updated 04/04/1994 AT 01:00 AM EDT
•originally published 04/04/1994 AT 01:00 AM EDT
Dagobert, it turns out, is the German name for the wildly popular Uncle Scrooge character—and the nom de guerre of a cunning, high-tech crook who is tormenting police. His standard gambit is to demand a huge sum of money and threaten to blow up a department store unless the demand is met, and he has detonated five blasts over the past 22 months. So far, Dagobert hasn't managed to get away with any money, but he has succeeded in eluding police no fewer than 29 times with an ingenious array of disguises, electronic gadgetry and complicated escape routes.
In part because no one has yet been seriously injured in these well-choreographed capers, Dagobert has become something of a folk hero. The newsmagazine Der Spiegel recently crowned him Gangster of the Year; shopkeepers hawk Dagobert T-shirts, hats and postcards, a TV movie is in the works, and possibly a feature film by Wolfgang Petersen, director of In the Line of Fire. "We have dealt with a lot of blackmailers in the past," says Daleki, "but I must say, in the history of the Hamburg police this is quite remarkable."
Dagobert first made headlines on June 13, 1992, when a blast ripped through the china section of the Karstadt department store in Hamburg. The day after, the store manager received a note from an extortionist demanding that he signal his willingness to pay a ransom by running a newspaper ad with the phrase "Uncle Dagobert greets his nephews." Detlef Giesler, 32, a member of the 600-strong, Berlin-based D.O.N.A.L.D. fan club, says the scheme was definitely inspired by the Beagle Boys, a gang of ex-cons in the Disney comic books who are constantly trying to steal Uncle Scrooge's millions. The use of treasure chests and escape tunnels are all to be found in the comics, says Giesler, adding that "for Dagobert, unlike most people, the 13th is a lucky day."
Daleki doesn't think Disney's duck tales can offer much insight. "The media has created a lot of the hype," he says. But Daleki can't deny that Dagobert has ducked—and duped—his forces many times. Trying to outsmart him last April, Berlin authorities planted a motion detector in a sack filled not with money but with shredded paper, which they deposited in a large, sand-filled chest located in a parking lot, as Dagobert had instructed. When the alarm sounded around midnight, stakeout police found only an empty sack. It turned out that Dagobert, who had built a trapdoor in the bottom of the chest and positioned it over a manhole, had rummaged through the paper-filled sack and then disappeared through the city's sewage tunnels. Then there was the infamous episode in October 1992, when a Berlin policeman actually nabbed him by the collar—only to slip in a pile of doggy doo and watch the criminal ride off on a bicycle.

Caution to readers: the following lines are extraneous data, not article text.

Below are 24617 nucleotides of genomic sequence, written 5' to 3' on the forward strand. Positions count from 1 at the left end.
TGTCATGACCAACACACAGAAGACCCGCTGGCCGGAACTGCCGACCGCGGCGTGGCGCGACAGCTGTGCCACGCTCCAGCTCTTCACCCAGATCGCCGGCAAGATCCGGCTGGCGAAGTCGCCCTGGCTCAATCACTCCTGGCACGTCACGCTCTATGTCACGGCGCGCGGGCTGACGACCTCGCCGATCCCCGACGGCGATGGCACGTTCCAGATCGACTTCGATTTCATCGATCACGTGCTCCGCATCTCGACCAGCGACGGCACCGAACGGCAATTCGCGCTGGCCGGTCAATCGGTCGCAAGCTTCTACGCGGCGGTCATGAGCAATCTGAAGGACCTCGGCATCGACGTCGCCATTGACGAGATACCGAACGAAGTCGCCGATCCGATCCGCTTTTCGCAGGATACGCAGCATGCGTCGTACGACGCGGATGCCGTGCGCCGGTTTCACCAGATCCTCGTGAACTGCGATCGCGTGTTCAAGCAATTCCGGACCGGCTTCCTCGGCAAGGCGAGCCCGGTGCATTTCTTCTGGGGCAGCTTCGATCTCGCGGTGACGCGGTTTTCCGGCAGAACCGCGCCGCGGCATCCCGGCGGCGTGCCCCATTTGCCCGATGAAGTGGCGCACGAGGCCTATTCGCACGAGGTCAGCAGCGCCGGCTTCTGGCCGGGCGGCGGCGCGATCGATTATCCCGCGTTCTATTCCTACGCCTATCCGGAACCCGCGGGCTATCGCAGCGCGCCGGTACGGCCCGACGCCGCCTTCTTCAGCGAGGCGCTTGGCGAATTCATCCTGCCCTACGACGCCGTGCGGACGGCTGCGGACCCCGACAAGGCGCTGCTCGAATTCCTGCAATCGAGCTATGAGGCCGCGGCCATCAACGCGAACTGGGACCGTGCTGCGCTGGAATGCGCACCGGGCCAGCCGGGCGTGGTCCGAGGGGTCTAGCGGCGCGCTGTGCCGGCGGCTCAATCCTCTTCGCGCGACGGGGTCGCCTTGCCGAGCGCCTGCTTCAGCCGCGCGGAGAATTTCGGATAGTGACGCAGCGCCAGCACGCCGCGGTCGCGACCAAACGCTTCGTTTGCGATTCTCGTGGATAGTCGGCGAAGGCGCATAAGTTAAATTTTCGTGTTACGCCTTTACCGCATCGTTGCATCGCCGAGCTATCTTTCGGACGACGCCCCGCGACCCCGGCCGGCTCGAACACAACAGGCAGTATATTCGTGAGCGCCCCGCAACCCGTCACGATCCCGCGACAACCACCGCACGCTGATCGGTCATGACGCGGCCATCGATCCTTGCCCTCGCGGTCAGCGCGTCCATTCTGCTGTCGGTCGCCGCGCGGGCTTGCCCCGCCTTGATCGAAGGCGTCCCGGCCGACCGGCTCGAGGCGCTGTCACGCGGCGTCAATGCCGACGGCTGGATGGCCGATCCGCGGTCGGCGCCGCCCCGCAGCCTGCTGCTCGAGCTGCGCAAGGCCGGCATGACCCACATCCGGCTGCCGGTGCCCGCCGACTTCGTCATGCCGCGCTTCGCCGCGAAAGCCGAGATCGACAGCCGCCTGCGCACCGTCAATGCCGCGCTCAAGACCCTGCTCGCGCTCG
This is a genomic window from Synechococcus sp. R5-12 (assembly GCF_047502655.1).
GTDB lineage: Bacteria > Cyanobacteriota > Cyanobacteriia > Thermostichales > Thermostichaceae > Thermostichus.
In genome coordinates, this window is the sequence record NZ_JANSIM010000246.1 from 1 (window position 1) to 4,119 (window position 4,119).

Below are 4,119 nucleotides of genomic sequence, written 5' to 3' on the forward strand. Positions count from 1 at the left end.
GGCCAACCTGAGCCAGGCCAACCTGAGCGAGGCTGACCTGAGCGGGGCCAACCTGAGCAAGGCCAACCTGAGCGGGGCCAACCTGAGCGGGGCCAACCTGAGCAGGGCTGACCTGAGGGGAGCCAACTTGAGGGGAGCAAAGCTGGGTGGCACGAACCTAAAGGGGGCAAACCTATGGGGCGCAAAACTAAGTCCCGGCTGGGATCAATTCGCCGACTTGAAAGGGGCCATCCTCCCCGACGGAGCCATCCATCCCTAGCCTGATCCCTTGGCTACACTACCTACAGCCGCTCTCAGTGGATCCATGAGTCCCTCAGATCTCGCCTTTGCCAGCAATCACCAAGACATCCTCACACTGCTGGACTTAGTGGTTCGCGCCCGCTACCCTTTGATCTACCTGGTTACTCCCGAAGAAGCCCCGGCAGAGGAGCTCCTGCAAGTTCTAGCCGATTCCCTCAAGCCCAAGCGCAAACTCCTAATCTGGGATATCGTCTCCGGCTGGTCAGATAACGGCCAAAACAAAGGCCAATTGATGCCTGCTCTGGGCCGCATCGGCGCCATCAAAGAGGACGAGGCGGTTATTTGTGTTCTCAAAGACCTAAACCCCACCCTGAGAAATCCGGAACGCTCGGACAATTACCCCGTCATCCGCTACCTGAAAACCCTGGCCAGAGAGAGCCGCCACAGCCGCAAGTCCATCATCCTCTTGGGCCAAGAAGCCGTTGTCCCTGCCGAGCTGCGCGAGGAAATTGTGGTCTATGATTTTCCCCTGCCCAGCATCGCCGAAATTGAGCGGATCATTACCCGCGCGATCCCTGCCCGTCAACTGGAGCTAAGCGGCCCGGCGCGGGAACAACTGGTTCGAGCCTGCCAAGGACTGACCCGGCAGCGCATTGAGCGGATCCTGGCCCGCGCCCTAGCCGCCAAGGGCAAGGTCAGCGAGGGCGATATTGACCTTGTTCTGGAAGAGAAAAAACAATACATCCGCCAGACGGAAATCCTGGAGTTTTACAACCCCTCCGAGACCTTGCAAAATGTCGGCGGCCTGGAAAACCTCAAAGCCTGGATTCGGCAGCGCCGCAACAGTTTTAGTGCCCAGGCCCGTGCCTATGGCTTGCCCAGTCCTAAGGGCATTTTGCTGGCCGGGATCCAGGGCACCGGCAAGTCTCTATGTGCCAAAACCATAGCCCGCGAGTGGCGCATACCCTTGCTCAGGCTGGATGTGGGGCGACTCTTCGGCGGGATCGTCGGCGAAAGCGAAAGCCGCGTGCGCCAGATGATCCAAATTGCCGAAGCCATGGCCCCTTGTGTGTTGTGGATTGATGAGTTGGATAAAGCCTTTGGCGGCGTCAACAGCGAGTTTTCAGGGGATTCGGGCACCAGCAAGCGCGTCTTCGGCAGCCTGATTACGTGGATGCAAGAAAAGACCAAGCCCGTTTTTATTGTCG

Dagobert's plots can be quite elaborate. In January he telephoned Berlin police, directing them to a wooden box, near an unused railroad track, which contained a two-fool-long, battery-powered scooter with a saddlebag. As instructed, police put $800,000 in the bag and then pushed a button on the scooter, sending it speeding down the tracks at 30 mph. Several officers took off in pursuit, twice tripping wires that triggered small explosive devices, showing the waiting Dagobert just how close they were. But when the scooter was some 30 yards from where he was hiding, it hit a protruding spike and derailed, forcing Dagobert to flee without his booty.
Despite a $60,000 reward that has generated nearly 1,500 tips to police, Dagobert's identity remains a mystery. Police believe he is tall and blond; some speculate that, because of his technical know-how and understanding of police procedures, he is a former East German spy or policeman. But for all his cleverness, insists Inspector Daleki, people shouldn't forget that Dagobert is a dangerous criminal who has caused $6 million in damages. "Although injuries have until now been minimal," he says, "we think he could cause a lot of damage." Daleki suspects that Dagobert is the same person who successfully extorted $300,000 from the up-scale Berlin department store KaDe We in 1988. Police are now using voice tapes of that blackmailer to solicit new clues about Dagobert.
Many Germans, however, believe that Dagobert is less interested in money than in matching wits with authorities. "One can have fun in many different ways," says D.O.N.A.L.D.'s Giesler, who offers a tip for Dagobert watchers. "Read the comics to find out what will happen next."
JOANNE FOWLER in Berlin